During the Cold War, an American lawyer is recruited to defend an arrested Soviet spy in court, and then help the CIA facilitate an exchange of the spy for the Soviet captured American U2 spy plane pilot, Francis Gary Powers.
Told from Igor's perspective, we see the troubled young assistant's dark origins, his redemptive friendship with the young medical student Viktor Von Frankenstein, and become eyewitnesses to the emergence of how Frankenstein became the man - and the legend - we know today.
Jessica Brown Findlay
In the winter of 1820, the New England whaling ship Essex was assaulted by something no one could believe: a whale of mammoth size and will, and an almost human sense of vengeance. The real-life maritime disaster would inspire Herman Melville's Moby-Dick. But that told only half the story. "In the Heart of the Sea" reveals the encounter's harrowing aftermath, as the ship's surviving crew is pushed to their limits and forced to do the unthinkable to stay alive. Braving storms, starvation, panic and despair, the men will call into question their deepest beliefs, from the value of their lives to the morality of their trade, as their captain searches for direction on the open sea and his first mate still seeks to bring the great whale down.
At the beginning of the voyage when the Captain has too much sail going into a squall, Mr Chase and Mr Joy each cut a line to bring down a sail. In heavy winds the lines to the sails would be extremely taut or possibly jerking wildly. Mr. Joy's line has slack in it and is not jerking. Also, in those winds an experienced sailor would not grab the line with his bare hand - especially on the side of the cut that will still be attached to the sail. See more »
[in his letter]
How does one come to know the unknowable? What faculties must a man possess? Since it was discovered that whale oil could light our cities in ways never achieved before, it created global demand. It has pushed man to venture further and further into the deep blue unknown. We know not its depths, nor the host of creatures that live there. Monsters. Are they real?
[a huge whale passes]
Or do the stories exist only to make us respect the sea's dark secrets?
[...] See more »
Whilst it isn't a worthy follow up to "Rush", which I deem one of the best pictures in recent years, "In the Heart of the Sea" had many elements that remind us why we love Ron Howard's direction in his best movies so much, yet it also reminds us of his faults in his lesser films.
First off and most notably: can we please, please stop having useless narration of people remembering events of their youth in true story pictures? There is so much wrong with this technique. Firstly, it is a cheap writing idea, secondly you simply aren't invested in the emotional core of the characters telling and listening to the story, they just don't have much to do for you to get attached, thirdly it breaks the pace a little to many times, and finally it shoves down your throat the emotional beats by the narrator telling you them instead of the story having breathing space to convey the emotions and it is absolutely annoying. This is one of those things that Ron Howard unfortunately trips a lot into, yet thanks to his charming direction he frequently manages to make it light and heartfelt, unfortunately not here.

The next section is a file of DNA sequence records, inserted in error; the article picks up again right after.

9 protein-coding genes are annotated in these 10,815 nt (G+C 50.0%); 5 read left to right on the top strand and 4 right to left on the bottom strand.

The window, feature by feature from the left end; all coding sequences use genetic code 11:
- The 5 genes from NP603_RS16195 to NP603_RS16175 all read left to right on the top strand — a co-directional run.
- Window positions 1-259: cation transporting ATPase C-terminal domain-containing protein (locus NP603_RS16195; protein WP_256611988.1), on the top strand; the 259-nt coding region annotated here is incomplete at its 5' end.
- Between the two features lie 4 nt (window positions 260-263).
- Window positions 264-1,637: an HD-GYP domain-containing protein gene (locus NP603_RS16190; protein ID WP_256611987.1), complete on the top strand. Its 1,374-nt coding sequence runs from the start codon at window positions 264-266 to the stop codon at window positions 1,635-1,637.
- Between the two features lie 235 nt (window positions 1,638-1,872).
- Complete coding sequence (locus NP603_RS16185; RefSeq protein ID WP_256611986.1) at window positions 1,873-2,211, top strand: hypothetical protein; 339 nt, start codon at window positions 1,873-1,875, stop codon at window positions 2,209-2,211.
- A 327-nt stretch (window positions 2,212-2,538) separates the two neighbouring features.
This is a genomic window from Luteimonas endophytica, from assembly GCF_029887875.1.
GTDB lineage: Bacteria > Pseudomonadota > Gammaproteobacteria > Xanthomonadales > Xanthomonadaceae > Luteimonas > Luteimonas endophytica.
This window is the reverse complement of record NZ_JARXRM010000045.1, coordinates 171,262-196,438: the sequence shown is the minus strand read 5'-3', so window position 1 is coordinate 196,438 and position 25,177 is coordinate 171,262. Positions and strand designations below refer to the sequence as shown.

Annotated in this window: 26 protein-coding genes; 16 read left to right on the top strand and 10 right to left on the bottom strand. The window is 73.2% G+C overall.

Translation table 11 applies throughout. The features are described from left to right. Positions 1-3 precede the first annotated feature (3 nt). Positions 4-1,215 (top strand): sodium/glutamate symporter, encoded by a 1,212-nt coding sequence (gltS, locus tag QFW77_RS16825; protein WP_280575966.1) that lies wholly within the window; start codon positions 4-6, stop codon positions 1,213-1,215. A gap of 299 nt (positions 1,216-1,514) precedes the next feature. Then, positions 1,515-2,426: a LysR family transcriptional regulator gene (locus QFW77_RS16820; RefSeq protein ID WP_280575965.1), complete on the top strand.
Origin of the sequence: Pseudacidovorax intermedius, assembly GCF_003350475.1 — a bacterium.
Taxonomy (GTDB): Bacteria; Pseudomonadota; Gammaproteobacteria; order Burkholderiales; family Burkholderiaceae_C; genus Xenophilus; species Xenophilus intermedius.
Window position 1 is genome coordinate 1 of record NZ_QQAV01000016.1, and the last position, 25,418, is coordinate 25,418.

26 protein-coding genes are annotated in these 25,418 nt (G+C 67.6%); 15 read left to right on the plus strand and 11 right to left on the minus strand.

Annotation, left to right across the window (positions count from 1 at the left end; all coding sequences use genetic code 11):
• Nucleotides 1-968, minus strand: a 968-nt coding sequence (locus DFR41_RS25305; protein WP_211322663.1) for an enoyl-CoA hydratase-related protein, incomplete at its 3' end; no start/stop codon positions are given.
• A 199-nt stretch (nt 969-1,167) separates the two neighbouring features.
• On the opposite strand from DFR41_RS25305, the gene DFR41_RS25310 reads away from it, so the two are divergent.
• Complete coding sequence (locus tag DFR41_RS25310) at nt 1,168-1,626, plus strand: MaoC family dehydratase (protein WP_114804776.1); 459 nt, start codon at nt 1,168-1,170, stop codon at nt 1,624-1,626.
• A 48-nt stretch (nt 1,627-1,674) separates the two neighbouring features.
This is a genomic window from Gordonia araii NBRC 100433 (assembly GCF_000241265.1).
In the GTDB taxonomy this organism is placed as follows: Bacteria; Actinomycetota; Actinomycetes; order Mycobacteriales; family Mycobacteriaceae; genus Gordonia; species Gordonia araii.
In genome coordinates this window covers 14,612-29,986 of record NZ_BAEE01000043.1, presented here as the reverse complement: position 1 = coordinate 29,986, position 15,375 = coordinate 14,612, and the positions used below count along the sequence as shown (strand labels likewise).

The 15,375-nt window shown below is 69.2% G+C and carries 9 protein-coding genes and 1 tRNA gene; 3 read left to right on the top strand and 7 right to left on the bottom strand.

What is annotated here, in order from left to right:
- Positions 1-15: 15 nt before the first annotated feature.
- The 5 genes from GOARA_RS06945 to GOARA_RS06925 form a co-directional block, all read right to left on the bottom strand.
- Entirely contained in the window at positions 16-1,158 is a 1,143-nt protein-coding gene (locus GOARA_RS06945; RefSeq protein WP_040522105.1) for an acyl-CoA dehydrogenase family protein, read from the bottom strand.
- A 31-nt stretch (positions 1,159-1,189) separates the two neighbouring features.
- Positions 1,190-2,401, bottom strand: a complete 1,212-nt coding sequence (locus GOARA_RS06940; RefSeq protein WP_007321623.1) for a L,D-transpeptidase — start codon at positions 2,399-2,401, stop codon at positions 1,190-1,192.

To continue on negatives: weirdly, for only the first hour or so of the film, there are constant shots that feel out of place because of poor CGI. Firstly because CGI smoke already being a terrible idea in any place, is used to overkill, yet still, I lost count of moments where the movie was cutting fast in action or not and it was absorbing, then a shot was out, another three were great and then again another CGI mess. It was stunningly strange and even more so since it lasted for the first two acts only. Which also brings me to another negative point: the last part of the second act and the first part of the third were emotionless. I really don't know what it was because performances and visuals were across the board great, but that whole part just felt off, I got bored and almost fell asleep and then as soon as the part ends I was radiant again. I really don't know what it was, it was just sterile and unengaging for a chuck.
The rest was actually quite fascinating. The first hour is totally absorbing. Talking about what Ron Howard does so good, he is a director that really understands giving you a feeling of being there with the characters and this is no different, I felt aboard on the ship with them and through the storms. He knows perfectly well what to show us to get fascinated. Moreover there are some fabulous visuals in the film and really intense action sequences that grab you by the throat and don't let go until you're exhausted. Hemsworth as always shines as the leading man and he is supported by a well chosen cast.
Coming from a true Ron Howard fanatic I must admit I was disappointed with the film, there was a lot of buzz surrounding it and I expected to get another "Rush", that is probably why I focused so much on the negatives, yet still "In the Heart of the Sea" is a good movie and definitely something positive to add to Howard's already amazing resume. Lets just say that I would like to see him tackle again this type of film with big visuals and budget because I would really like to see him excel in this type of movie.
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